Following Worcester Sun’s Nov. 15 report detailing the year-long runaround endured by would-be homeowners Jesse Messier and Dawn Derusha, several individuals reached out to share similar stories and experiences with Mutual Builders and its owner Jay Pelletz, including an Oxford man who claims the developer owes him nearly $12,000.
The common theme of the complaints? No follow through, a lack of communication and misleading information.
According to Jayson Brimmer of Oxford, Pelletz was initially open and seemingly forthright with costs, time frame and other options prior to signing a purchase and sale agreement.
Brimmer signed the PSA in September 2014 and, like Messier, was given by Pelletz a four- to six-month window in which his home would be built.
“He [Pelletz] already had the land cleared, so he wasn’t starting from scratch. But by the time March  came around, the house hadn’t even been sided yet,” Brimmer said. “From that point on, every time we spoke he [Pelletz] would just give me a four-week time span and promise me that he’ll get it done.
“We would go there every week just to find that nothing got down and nothing was completed.
“He [Pelletz] would go weeks without returning phone calls. So from there, we got our attorneys involved and withdrew our offer,” Brimmer said. “He [Pelletz] offered us a credit on our house at closing and promised another 30 days. After each day past the 30 days, he would’ve paid us $500 a week. That 30 days came and went. During that time, he would work for a couple days and then we would go two weeks without hearing from him.”
According to a contract between Pelletz and Brimmer [Editor’s note: A portion of which was shown to the Sun.], Mutual Builders had until July 31 to obtain an occupancy permit. If Pelletz was unable to obtain the permit, Brimmer could terminate the transaction and Pelletz would have to return Brimmer’s deposit.
These revised terms, according to Brimmer, were initiated by Pelletz and his attorney, Steven M. Rubin.
Brimmer decided enough was enough and withdrew the offer in August.
Brimmer had put a deposit of $11,675 on the house — money he said he is still waiting to be paid.
Multiple attempts by the Sun to reach Pelletz went unanswered.
As the Sun reported, Messier and Derusha’s Charlton home was scheduled to be completed in October 2014.
Nearly 14 months later the house remains incomplete. The couple is already on its 10th PSA with Mutual Builders and will require an 11th with a closing date of Dec. 15.
AiVi Nguyen, a business and trial lawyer for Worcester-based Bowditch & Dewey, told the Sun, “The problem for the buyer in this situation is that by signing the extensions, he is agreeing to [the] delay of the project. While it’s easy to see why a buyer would feel compelled to sign an extension – because he still wants the house and is hopeful that it will be finished soon – it makes it difficult for him to argue that the seller breached the purchase-and-sale agreement by not delivering the house on time.”
Last week, though, the day after the Sun published its report on the Messier home, Mutual Builders was at the house installing the missing front stairs, and loam was spread for their lawn.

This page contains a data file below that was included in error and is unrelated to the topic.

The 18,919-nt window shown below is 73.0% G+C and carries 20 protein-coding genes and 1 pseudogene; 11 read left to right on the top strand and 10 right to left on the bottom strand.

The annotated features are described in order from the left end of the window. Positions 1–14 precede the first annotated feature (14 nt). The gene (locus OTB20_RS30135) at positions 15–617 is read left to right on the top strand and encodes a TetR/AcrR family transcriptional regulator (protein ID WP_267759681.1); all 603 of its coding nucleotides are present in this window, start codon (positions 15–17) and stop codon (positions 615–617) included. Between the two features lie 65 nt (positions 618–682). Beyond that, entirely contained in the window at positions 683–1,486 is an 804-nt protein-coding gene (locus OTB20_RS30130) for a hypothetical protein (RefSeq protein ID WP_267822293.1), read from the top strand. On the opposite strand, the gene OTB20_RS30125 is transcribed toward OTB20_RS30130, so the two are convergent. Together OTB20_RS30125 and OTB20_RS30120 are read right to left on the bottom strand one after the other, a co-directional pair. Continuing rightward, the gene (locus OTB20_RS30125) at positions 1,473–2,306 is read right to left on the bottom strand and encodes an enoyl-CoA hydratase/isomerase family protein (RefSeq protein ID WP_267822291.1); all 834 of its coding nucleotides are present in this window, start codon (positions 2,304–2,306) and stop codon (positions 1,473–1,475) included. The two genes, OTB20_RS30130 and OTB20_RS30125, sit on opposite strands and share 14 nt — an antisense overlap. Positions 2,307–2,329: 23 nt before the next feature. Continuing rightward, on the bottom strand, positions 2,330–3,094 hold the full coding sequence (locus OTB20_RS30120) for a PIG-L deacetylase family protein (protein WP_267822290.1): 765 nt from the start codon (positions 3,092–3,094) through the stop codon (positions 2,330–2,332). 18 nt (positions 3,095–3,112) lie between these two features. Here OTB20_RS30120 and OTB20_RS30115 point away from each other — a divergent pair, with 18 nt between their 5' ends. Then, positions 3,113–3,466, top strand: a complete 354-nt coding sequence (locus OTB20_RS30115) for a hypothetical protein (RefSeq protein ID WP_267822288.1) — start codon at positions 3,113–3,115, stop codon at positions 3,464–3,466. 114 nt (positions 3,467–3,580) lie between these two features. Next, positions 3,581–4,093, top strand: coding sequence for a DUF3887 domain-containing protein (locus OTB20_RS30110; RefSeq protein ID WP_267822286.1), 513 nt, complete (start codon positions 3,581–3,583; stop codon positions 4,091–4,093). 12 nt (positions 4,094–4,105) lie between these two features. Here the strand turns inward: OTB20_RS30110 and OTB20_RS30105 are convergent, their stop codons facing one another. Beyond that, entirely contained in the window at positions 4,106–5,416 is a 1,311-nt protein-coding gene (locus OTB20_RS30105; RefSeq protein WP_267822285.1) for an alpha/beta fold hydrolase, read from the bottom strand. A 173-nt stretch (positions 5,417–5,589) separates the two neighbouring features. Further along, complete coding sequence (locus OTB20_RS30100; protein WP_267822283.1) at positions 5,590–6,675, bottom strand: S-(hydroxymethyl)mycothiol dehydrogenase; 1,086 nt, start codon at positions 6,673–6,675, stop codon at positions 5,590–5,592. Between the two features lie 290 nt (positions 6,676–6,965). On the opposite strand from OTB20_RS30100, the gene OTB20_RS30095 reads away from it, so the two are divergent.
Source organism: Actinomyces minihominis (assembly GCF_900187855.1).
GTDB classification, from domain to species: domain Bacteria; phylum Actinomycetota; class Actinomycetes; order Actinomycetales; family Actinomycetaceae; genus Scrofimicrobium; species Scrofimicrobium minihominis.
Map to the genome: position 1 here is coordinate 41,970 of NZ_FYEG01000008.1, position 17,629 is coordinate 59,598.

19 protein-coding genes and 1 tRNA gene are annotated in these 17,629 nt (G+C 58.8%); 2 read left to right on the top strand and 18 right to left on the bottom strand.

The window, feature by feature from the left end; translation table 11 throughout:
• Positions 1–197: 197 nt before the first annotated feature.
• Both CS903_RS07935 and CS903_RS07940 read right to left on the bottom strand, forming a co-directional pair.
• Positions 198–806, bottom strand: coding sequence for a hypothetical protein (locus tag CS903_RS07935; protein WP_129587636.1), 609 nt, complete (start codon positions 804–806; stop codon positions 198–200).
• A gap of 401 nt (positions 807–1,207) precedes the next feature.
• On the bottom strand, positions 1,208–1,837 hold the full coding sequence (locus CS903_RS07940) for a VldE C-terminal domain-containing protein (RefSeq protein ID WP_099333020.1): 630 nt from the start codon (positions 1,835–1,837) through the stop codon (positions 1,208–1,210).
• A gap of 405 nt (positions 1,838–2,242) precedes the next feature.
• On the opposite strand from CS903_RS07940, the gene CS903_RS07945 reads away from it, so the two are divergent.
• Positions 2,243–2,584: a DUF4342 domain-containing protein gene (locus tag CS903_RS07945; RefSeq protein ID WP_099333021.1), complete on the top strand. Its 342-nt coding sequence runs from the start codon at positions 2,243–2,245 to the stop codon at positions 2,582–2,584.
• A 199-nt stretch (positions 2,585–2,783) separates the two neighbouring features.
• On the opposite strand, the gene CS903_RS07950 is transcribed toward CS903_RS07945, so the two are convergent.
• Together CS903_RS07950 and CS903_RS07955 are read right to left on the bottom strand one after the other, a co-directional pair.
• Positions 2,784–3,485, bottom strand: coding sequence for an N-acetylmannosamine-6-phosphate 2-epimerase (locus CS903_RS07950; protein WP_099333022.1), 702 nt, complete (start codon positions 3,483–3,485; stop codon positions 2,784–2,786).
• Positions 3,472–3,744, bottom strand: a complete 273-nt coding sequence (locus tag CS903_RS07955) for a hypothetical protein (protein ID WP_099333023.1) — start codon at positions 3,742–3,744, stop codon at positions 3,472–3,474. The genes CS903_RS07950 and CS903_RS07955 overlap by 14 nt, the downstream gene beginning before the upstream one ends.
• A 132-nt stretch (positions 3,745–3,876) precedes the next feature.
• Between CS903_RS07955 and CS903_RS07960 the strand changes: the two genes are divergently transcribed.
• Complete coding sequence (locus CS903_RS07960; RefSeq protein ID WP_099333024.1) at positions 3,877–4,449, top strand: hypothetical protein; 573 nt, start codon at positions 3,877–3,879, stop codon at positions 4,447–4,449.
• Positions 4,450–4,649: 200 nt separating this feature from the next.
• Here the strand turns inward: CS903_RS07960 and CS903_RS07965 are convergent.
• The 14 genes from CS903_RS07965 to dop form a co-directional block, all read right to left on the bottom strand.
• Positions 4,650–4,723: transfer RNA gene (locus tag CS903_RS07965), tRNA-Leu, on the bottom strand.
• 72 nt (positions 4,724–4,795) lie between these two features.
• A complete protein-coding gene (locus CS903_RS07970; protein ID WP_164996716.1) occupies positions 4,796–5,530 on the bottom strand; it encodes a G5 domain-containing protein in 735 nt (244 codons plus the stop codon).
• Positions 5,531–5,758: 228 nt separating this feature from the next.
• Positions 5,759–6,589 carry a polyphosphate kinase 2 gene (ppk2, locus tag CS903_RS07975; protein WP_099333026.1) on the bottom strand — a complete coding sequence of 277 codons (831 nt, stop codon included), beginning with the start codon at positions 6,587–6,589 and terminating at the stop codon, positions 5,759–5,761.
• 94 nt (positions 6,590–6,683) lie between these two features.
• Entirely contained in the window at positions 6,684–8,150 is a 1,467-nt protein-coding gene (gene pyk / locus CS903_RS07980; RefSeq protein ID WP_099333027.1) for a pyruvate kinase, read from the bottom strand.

The next day the heat was hooked up.
Since then, according to the couple, there have been days without anyone working at the home. The deck is still not finished [keeping the couple from obtaining an occupancy permit]; trim and flooring were ripped up in the guest room because a vent for central air conditioning was discovered after flooring had been laid down over it; and the stairs inside the home haven’t been sanded and stained.
Messier and Derusha, indeed, still face a number of items to check off before moving in. They are waiting on inspections [house, septic, etc.] and permits to be completed.
According to a subcontractor doing septic work on the house, the septic inspection will be held up because Pelletz hasn’t paid him for work already completed.
Debbie Cannalonga had Mutual Builders build her a home five years ago, also in Charlton. Unfortunately for Cannalonga, she moved in before Mutual Builders completely finished.
Like Messier’s home, much was left undone.
“They did come back once to ‘fix’ my issues after I put a complaint in with the BBB (Better Business Bureau),” Cannalonga told the Sun. “They didn’t do all the fixing and left me hanging again.”
Cannalonga’s complaint to the BBB reads: “The quality of the house built just 3.5 yrs ago is poor. My house was built Aug 2010. There are numerous cracks and walls crumbling. The roof leaks, some of the outlets do not work and the front lawn never grew due to numerous rocks and stone left. The ceiling cracked and someone was sent to fix it and it cracked again. The corners are all crumbling. The back deck was built poorly as it has already started to fall apart. The building of this house was done poorly. The quality of products used tell me it [sic] corners were cut. The front steps came detached and it was “fixed” and they are detached again. The driveway was given one coat and that’s cracked and pot holes in it. I have referred people to Mutual Builders, but I will not refer anymore. I am not happy. I read the other complaints on here and [it’s] like a broken record. Everyone has the same issues.”
Messier said that since the Sun’s story on Nov. 15 Pelletz has at least been communicating via text much more frequently than before.
“I’m getting responses from him. Mainly just texting, but that’s an improvement. They are more frequent, but they’re still pretty vague,” Messier said.
“There’s been progress. Just not nearly as fast as it should be,” Messier added. “He needed the work to be done by last Thursday and he didn’t meet that requirement. We knew with the holiday coming up that there’s no way we could close by Nov. 30. Now we just hope that Dec. 15 will the day to finally close on the house.
“We’re really hoping it’s settled before we have to deal with any snow.”